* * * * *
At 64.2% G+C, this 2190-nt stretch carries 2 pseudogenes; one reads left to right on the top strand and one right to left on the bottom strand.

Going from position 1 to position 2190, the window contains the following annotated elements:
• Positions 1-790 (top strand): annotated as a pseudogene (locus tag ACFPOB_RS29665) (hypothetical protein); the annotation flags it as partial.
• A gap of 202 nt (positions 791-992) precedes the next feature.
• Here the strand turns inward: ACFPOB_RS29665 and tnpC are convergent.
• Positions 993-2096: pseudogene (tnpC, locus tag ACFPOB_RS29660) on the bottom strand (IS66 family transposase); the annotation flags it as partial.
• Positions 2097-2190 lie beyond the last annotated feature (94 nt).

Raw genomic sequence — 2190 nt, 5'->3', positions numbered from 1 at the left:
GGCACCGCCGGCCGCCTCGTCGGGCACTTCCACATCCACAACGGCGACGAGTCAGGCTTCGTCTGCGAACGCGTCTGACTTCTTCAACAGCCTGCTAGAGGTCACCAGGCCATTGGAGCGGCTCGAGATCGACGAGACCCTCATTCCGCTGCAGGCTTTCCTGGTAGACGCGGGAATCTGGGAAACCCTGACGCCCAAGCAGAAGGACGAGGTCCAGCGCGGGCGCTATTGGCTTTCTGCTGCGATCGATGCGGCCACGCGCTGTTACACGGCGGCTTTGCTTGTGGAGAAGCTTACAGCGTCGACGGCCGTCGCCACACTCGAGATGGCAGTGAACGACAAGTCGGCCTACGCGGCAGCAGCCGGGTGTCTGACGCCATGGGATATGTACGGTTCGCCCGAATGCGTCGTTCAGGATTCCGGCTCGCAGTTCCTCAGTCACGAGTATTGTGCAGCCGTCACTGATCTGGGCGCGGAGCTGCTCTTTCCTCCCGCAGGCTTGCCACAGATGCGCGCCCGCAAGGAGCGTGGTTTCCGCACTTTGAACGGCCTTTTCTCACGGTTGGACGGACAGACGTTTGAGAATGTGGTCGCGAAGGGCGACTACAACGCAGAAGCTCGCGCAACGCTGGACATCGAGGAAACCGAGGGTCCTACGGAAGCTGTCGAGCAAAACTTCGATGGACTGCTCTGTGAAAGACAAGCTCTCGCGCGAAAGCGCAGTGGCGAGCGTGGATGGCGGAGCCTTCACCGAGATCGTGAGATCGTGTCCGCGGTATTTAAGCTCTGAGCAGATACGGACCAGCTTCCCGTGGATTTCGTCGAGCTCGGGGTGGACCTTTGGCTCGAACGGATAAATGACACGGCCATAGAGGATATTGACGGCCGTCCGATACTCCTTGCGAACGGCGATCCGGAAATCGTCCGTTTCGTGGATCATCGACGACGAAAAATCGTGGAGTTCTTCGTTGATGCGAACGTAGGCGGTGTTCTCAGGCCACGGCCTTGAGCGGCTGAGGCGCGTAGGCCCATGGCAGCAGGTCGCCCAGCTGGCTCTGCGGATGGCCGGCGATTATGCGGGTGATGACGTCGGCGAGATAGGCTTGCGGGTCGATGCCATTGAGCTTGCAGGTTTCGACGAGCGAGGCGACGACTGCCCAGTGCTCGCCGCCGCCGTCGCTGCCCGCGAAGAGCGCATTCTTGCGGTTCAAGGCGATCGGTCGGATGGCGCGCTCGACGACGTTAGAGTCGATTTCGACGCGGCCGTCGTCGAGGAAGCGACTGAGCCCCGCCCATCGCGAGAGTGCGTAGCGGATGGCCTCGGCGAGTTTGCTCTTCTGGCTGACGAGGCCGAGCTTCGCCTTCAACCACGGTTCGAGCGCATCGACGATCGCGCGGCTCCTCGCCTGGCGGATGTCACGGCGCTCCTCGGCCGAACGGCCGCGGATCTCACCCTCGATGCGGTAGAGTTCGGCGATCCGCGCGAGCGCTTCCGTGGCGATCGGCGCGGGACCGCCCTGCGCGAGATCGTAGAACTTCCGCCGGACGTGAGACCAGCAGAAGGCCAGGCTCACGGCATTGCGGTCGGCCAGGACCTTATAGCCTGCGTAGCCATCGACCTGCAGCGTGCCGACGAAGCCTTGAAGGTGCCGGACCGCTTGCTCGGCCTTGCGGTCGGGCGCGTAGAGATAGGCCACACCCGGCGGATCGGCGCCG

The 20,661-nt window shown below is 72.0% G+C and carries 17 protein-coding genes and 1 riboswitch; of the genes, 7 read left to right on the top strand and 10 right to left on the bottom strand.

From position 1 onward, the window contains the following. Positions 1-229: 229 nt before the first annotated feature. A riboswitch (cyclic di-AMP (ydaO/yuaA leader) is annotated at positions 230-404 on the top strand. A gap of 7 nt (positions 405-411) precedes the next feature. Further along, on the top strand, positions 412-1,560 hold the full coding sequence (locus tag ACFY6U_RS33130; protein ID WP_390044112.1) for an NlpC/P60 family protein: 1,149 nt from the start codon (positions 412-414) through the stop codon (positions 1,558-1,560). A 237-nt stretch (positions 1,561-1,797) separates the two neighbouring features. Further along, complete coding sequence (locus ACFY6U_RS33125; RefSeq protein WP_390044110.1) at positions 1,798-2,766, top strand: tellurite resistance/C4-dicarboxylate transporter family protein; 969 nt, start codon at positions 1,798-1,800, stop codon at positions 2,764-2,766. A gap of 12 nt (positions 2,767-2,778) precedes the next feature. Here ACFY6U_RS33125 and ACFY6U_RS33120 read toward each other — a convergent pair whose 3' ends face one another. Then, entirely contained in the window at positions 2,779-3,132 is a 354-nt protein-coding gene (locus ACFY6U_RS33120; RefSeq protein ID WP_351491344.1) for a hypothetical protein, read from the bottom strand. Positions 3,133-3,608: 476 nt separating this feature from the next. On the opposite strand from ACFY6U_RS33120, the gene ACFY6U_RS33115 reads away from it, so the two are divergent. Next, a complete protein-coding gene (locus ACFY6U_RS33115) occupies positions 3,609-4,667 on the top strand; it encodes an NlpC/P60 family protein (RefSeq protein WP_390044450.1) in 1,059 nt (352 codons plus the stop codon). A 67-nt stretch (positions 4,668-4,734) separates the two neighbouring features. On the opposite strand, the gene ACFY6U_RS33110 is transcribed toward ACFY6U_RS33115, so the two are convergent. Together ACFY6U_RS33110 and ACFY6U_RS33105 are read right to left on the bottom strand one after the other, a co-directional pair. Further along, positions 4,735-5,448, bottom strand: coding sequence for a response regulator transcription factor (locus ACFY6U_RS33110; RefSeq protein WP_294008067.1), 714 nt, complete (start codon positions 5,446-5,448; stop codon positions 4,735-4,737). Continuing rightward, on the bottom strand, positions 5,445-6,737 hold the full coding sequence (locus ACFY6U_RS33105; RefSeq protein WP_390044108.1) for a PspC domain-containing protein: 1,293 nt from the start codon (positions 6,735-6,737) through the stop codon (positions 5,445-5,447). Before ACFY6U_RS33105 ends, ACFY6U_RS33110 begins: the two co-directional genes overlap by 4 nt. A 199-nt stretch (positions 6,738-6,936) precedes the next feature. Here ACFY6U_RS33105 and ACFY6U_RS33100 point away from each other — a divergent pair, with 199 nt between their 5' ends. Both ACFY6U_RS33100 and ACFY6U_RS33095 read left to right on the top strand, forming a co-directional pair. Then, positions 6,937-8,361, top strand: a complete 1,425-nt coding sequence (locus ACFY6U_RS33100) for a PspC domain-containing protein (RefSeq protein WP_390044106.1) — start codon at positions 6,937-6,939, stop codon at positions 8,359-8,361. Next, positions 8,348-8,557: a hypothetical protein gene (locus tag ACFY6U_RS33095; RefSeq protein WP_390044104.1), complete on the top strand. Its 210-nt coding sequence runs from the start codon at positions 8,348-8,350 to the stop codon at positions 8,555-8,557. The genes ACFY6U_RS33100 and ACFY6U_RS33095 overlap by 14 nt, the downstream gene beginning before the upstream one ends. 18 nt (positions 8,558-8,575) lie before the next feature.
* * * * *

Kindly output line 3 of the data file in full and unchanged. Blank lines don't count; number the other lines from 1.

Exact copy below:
• Positions 1-790 (top strand): annotated as a pseudogene (locus tag ACFPOB_RS29665) (hypothetical protein); the annotation flags it as partial.